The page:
A PASSION for the land has seen fifth-generation farmer Jon Knight successfully develop his family's horticultural business and diversify to beef cattle over the past five years.
Mr Knight and his wife Mariko, who have a one-year-old son Leo, have developed a direct market for their mangoes and citrus fruits and applied a regenerative grazing system to improve their pastures and soil health, which will assist in improving their cattle operation.
With 112 hectares in the foothills of the Darling Range in Harvey, the Knights specialise in growing 250 Kensington Pride mango trees, 1200 Late Lane Navel orange trees, 800 Imperial mandarin trees and have more recently been developing a self-replacing Angus herd.
Jon said his late grandfather Len purchased the property from his uncle in the late 1940s and further developed the farm into a dairy, beef and citrus operation.
"When I was growing up the farm was producing citrus and sheep and my grandad planted the mango orchard 16 years ago," Jon said.
"Farming was always in my blood, however I chose to pursue university studies and ended up graduating with a degree in psychology."
Working in a corporate training role for a mining company after graduating wasn't Jon's passion, which led him to take some time off to travel.
He travelled to France and the United Kingdom where he spent time 'WWOOFing' (World Wide Opportunities On Organic Farms) as a volunteer on sustainable and organic farms in exchange for food and accommodation.
He really began to appreciate farming and the wholesome lifestyle it provided.
"I really loved it and started to ponder on the idea of pursuing some sort of farming venture on the family farm when I returned home, though I did question whether and how I would be able to make a living from it," Jon said.
In 2014 he returned to the farm to help his aunt manage the horticultural business, particularly the harvesting and marketing of their mangoes which reached peak production that year.
It was during this time that Jon began developing direct marketing strategies for their high quality, fresh produce.
Before long he was leasing the family farm and developing the farm business, Gibbs Creek Grove, which now supplies farm-direct mangoes, oranges and mandarins to the South West and Perth.
"It was difficult for me to foresee business success if we solely marketed our fruit through the conventional commodity channels, so I started exploring ways of direct marketing, mainly through farmers markets," Jon said.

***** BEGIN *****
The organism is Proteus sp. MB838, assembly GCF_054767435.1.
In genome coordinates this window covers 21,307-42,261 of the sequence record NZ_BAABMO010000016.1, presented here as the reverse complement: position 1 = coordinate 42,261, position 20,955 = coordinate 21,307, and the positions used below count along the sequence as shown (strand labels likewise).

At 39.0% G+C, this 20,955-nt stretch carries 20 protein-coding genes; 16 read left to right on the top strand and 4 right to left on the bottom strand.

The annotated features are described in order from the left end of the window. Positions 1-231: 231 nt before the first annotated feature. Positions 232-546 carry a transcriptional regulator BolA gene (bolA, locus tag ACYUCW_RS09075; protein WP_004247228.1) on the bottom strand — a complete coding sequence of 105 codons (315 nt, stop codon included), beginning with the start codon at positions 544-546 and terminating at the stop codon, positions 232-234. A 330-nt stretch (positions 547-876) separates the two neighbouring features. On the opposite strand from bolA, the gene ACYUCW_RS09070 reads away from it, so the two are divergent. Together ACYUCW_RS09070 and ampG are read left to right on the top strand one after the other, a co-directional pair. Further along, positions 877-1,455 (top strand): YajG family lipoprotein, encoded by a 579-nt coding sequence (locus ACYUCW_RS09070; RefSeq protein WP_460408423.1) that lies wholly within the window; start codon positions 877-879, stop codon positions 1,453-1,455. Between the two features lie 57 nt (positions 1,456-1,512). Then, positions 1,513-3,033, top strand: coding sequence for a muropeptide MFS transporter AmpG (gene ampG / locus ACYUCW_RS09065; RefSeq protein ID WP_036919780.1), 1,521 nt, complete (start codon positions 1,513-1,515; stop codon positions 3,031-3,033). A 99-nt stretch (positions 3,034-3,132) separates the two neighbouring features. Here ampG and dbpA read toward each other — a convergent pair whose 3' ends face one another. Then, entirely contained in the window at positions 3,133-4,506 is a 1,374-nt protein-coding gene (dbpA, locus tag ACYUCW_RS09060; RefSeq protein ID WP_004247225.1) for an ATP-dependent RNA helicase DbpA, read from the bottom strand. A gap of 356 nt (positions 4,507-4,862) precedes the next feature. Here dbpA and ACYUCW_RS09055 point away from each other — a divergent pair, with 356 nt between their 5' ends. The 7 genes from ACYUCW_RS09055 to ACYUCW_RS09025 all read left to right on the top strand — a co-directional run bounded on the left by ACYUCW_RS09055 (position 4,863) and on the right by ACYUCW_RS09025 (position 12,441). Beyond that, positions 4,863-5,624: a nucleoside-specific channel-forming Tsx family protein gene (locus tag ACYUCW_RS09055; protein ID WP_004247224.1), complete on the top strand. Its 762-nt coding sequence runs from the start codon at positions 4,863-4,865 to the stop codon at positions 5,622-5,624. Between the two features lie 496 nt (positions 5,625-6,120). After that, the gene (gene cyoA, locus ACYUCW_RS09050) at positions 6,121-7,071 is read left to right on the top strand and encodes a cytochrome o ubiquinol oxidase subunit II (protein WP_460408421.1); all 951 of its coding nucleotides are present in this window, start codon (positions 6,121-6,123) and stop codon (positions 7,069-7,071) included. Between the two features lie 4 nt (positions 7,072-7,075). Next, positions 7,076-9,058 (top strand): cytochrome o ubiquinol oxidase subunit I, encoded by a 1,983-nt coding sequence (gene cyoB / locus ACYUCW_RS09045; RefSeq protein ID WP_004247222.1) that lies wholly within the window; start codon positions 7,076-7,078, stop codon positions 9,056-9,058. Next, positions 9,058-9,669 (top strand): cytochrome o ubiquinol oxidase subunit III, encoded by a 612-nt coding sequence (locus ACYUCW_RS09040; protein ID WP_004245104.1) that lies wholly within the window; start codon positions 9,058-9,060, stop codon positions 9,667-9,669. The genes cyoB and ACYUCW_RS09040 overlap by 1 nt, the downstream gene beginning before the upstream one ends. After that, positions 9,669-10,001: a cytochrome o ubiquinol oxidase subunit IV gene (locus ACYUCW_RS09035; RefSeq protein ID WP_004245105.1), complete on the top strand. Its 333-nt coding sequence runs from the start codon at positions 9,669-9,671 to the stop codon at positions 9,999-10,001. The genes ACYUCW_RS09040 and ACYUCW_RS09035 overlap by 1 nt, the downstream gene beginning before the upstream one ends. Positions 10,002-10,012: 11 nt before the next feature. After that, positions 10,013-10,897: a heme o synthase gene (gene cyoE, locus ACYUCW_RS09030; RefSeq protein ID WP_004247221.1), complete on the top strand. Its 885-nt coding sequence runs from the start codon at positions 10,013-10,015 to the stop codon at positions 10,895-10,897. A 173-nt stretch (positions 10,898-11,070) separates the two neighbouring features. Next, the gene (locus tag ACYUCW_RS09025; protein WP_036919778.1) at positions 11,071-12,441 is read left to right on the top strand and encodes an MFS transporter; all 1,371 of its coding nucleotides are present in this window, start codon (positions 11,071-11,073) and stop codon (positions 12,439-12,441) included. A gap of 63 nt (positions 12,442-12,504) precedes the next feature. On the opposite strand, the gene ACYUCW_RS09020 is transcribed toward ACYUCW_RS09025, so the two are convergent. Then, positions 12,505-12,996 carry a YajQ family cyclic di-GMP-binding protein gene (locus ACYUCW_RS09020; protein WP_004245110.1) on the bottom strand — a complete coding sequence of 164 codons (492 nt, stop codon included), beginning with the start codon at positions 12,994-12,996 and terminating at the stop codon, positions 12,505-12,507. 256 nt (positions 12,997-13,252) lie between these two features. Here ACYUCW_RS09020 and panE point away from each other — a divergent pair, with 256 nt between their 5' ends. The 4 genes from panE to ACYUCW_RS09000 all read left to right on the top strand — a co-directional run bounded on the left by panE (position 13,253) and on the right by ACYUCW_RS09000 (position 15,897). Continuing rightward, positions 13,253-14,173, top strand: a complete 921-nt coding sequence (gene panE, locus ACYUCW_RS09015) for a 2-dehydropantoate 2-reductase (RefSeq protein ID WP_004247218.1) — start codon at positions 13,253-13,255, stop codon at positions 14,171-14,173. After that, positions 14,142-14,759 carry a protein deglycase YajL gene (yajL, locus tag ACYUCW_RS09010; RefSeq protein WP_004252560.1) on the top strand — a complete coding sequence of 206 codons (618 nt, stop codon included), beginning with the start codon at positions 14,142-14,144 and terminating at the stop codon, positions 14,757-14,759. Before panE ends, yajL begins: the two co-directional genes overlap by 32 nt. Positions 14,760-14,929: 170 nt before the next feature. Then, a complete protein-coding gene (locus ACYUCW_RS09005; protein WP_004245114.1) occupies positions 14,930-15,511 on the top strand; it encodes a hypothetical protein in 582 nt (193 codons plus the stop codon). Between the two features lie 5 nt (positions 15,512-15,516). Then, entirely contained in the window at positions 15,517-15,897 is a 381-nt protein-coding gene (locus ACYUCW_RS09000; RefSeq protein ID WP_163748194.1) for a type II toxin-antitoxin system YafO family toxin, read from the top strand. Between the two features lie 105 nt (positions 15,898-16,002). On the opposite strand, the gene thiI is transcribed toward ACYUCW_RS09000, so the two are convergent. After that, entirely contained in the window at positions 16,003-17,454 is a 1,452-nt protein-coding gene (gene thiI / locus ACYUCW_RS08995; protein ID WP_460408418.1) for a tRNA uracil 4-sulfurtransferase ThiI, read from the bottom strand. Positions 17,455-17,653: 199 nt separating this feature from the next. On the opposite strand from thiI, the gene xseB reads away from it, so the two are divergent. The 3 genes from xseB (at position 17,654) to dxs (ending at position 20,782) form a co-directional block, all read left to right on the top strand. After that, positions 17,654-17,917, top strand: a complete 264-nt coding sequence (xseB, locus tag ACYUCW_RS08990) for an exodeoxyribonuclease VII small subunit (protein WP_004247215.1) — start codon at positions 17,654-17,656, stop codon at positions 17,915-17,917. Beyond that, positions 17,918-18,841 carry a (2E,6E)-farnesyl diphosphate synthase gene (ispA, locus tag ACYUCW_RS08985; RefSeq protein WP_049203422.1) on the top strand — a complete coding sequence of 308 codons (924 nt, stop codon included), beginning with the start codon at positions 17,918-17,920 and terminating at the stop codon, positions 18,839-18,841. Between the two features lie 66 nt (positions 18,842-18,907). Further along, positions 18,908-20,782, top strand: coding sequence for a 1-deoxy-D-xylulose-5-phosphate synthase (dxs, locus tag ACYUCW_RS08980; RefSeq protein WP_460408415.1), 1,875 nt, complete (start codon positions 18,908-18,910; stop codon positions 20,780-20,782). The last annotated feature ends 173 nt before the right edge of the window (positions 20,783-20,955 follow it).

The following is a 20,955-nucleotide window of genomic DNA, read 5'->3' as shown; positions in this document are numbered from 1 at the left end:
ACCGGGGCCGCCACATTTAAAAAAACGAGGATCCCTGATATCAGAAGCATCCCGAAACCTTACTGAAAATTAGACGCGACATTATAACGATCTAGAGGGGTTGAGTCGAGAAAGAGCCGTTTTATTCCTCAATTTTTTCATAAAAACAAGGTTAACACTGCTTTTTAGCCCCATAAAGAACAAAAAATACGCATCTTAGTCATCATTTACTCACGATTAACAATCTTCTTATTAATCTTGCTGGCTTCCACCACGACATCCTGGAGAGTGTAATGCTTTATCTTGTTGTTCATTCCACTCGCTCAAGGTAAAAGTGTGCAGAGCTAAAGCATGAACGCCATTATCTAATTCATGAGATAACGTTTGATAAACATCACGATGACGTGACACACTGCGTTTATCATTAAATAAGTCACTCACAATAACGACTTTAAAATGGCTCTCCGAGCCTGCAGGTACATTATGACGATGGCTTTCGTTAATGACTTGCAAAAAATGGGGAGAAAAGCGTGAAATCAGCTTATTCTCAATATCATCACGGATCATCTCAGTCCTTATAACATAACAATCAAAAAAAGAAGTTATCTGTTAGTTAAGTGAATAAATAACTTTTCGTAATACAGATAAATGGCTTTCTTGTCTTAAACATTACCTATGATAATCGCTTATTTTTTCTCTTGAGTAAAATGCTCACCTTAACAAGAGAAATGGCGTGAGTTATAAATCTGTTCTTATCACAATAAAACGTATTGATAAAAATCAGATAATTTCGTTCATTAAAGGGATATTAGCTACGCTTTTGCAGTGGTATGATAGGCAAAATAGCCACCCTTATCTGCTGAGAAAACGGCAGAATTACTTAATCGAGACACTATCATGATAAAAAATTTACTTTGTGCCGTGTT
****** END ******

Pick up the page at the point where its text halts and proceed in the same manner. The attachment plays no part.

Today, with his parents help, he sells his produce at the Mt Claremont, Subiaco and Manning farmers markets every Saturday for eight months of the year when the fruit is in season.
Jon said although the horticultural business was the core of his enterprise, he had always enjoyed livestock and looks forward to the future in beef cattle.
In 2017 he purchased 30 Angus heifers at 12 months-of-age from a well-known producer in Waroona.
Based on Koojan Hills bloodlines, Jon said they were productive females achieving a 90 per cent calving rate in June last year.
"Prior to purchasing the females, I was advised by beef producers and my agent that the Angus breed was a sensible option and after doing my own research I recognised the benefits of their productivity, marketability, genetics and eating qualities," he said.
"I began learning about regenerative grazing management and was fascinated by the concept that you could enhance pasture diversity, soil health, animal health and production purely by carefully managing the grazing movements of your herd."
Jon applied for a Regenerative Agriculture Landowner Grant through the Peel-Harvey Catchment Council and was fortunate to get allocated some of the funding to purchase products from the New Zealand based company KiwiTech, which specialises in hardware for sustainable, intensive grazing systems.
He said the KiwiTech PowerPac, electric fencing range and portable water troughs were implemented into his farming practise in early 2018 and he couldn't recommend them highly enough.
"Depending on the time of year I will move the herd onto fresh pasture every one of five days, with the daily moves occurring during the peak pasture growth in spring," he said.
"The PowerPac poly wire system and lightweight portable troughs provide me with the flexibility to easily control cell size and therefore the cattle's impact on the pasture and soil."
With the assistance of Elders Waroona representative Michael Longford, Jon sold his 11 Angus grassfed steers at 12-months through the Boyanup saleyards in May.
Sired by a Sheron Farm bull they averaged 292 kilograms and returned 270 cents a kilogram and $790.
"I'm confident that I am building a more sustainable production system and that as I refine my grazing and breeding program, the profitability of my beef herd will follow," he said.
Focused on building his herd size to about 80 Angus breeders in the next five years, Jon would like to reach a point where he was producing a high quality grassfed beef product.
"Ideally I would like to direct market our beef one day," he said.
"I am conscious of the added challenges involved with processing and marketing a fresh beef product as compared to a mango or orange.
"Nonetheless, I am optimistic there will come a time when the whole picture comes together and I will be in a position to give it a crack."
For now, Jon is focused on growing his herd and refining his farming practices to achieve a low input high-quality beef production system which will benefit him and his young family into the future.